Our emotions and feelings are normal and natural because they come from God. Scripture shows God displaying a wide range of emotions. The difference between the Lord and ourselves is our emotions or feelings can lead us to sin, while God’s emotions or feelings are righteous and come from a place of love for His people.


1. God Laughs

“The wicked plots against the righteous and gnashes at him with his teeth. The Lord laughs at him, for He sees his day is coming.” (Psalm 37:12-13)

This verse shows that God laughs at the wicked. The same enemy who can fill our hearts with dread makes the Lord laugh. God isn’t intimidated nor moved by the enemy. He sees the enemy from afar and knows what his end is going to be. Thus, the Lord can laugh because God knows the enemy’s plans won’t succeed.

Christians can take comfort in this verse and relax in the Lord. Just as the enemy’s threats don’t move God, we don’t have to be moved by them either.

2. God Mourns

Jesus wept.” (John 11:35)

Mourning is a natural emotion. When Jesus received word that his friend, Lazarus, had died, He wept. Although Jesus knew He could raise Lazarus from the dead, He still mourned for His friend’s passing.

We mustn’t be ashamed to mourn, cry, or grieve. The death of a loved one, even someone we don’t know, will move us to tears and, in doing so, remind us of the tears Jesus shed for Lazarus. I cried when I heard about Kobe Bryant’s death. I was never his fan, but I still mourned for him, his daughter, and the others who perished on that helicopter.

3. God Hates

“There are six things which the Lord hates, yes, seven which are an abomination to Him: haughty eyes, a lying tongue, and hands that shed innocent blood, a heart that devises wicked plans, feet that run rapidly to evil, a false witness who utters lies, and one who spreads strife among brothers.” (Proverbs 6:16-19)

It feels strange typing “God hates,” yet the Bible declares there are things that God hates. God hates things that He knows are detrimental to the body of Christ. God knows the fruit of these things and wants us to keep them as far away from ourselves as possible.

When you and I hate, it’s usually because somebody did something to us or to someone we love. The hateful feelings we experience are closely tied to revenge. 1 John 3:15 teaches, “Everyone who hates his brother is a murderer; and you know that no murderer has eternal life abiding in him.” We need to be careful about hating others.

4. God Loves

“For God so loved the world, that He gave His only begotten Son, that whoever believes in Him shall not perish, but have eternal life.” (John 3:16)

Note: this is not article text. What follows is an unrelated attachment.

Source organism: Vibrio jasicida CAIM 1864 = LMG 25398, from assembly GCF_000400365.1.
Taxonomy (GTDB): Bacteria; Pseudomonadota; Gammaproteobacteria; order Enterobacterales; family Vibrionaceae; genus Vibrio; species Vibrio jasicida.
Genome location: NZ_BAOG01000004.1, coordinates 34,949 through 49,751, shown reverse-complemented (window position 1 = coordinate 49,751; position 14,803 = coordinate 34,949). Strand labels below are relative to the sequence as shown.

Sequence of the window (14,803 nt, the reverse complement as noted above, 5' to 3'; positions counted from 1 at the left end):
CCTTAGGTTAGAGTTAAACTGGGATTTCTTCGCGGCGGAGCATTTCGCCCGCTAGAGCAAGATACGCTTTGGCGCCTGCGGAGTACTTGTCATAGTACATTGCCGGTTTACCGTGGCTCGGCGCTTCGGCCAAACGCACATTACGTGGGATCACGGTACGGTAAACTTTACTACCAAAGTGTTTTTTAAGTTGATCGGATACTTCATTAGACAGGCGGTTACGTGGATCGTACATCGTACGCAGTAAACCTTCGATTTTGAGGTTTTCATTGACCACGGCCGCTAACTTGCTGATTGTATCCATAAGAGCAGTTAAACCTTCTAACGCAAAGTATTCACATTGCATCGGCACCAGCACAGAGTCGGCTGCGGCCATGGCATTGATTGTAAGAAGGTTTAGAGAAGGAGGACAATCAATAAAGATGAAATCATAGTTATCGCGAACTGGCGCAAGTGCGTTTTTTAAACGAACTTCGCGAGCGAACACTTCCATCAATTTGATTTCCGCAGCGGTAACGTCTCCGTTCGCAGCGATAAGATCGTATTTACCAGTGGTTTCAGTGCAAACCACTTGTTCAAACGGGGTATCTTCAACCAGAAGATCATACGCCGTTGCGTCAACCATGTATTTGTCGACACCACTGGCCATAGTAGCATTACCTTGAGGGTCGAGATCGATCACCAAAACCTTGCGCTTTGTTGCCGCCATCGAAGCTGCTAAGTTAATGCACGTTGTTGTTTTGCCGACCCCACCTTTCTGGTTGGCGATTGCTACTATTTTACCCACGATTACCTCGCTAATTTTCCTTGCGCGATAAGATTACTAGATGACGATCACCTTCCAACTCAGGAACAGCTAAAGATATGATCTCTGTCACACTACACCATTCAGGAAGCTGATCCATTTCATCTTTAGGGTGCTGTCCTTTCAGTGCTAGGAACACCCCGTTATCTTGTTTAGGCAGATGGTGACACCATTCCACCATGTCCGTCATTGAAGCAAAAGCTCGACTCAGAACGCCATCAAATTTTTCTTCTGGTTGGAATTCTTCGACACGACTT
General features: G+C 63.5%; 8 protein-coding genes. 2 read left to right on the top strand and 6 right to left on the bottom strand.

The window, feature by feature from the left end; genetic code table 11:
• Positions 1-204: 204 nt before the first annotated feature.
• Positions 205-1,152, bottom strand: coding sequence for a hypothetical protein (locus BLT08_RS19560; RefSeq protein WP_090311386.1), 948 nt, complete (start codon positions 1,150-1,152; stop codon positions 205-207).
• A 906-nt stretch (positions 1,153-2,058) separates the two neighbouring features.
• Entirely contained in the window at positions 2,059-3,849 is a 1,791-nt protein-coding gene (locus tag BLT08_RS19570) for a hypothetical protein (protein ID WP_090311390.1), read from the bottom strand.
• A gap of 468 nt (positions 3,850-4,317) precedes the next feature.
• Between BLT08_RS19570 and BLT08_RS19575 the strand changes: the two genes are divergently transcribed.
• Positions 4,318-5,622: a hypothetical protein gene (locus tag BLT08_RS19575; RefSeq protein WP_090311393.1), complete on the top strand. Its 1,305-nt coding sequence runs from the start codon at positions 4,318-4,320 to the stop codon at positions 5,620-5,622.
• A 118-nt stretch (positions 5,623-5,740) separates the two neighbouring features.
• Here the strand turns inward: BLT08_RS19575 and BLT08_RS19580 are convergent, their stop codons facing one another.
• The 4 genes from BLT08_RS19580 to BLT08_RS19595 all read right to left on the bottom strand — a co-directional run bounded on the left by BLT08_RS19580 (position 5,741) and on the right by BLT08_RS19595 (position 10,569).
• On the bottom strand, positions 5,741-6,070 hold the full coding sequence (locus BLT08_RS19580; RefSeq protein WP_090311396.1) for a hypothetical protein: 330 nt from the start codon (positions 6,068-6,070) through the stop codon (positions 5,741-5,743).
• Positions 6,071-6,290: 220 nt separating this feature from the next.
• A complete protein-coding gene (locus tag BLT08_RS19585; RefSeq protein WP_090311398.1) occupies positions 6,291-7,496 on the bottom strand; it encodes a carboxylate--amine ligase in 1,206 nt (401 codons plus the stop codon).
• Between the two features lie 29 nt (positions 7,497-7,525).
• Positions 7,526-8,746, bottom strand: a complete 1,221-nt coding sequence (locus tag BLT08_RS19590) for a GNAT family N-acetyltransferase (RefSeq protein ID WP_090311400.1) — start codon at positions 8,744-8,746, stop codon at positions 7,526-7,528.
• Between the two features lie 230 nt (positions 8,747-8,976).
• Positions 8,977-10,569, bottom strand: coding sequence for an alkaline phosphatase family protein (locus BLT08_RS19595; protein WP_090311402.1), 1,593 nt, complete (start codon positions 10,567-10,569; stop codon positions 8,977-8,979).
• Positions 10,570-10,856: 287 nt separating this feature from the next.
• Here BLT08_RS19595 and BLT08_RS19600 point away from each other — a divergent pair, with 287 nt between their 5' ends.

God loves you, me, and unbelievers. God loves the entire world. Everything God has done and is doing is because He loves people and wants us to spend eternity with Him. Love is the greatest emotion and compels us to do beautiful things for others.

Do you love God? Do you love others? Can you love your enemies (see Matthew 5:44)? We should never run low on our supply of love. We should shower everyone with love because when we do so, we’re showering God on them (God is love, see 1 John 4:8)4. God Loves
“For God so loved the world, that He gave His only begotten Son, that whoever believes in Him shall not perish, but have eternal life.” (John 3:16)God loves you, me, and unbelievers. God loves the entire world. Everything God has done and is doing is because He loves people and wants us to spend eternity with Him. Love is the greatest emotion and compels us to do beautiful things for others.Do you love God? Do you love others? Can you love your enemies (see Matthew 5:44)? We should never run low on our supply of love. We should shower everyone with love because when we do so, we’re showering God on them (God is love, see 1 John 4:8).Photo Credit: © Getty Images

5. The Lord rejoices
“The glory of the Lord shall endure for ever; the Lord shall rejoice in His works.” (Psalm 104:31)God rejoices in His works. You and I are His works. The miracles He performs are His works. He rejoices over His creation and His people. He rejoices when we obey. He rejoices when someone accepts Jesus Christ as their Lord and Savior.We should rejoice too, in God, His truth, His grace, mercy, favor, righteousness, and faithfulness. We should rejoice in all His works, even those we don’t understand. Rejoice in the Lord always; again I will say, rejoice!” (Philippians 4:4).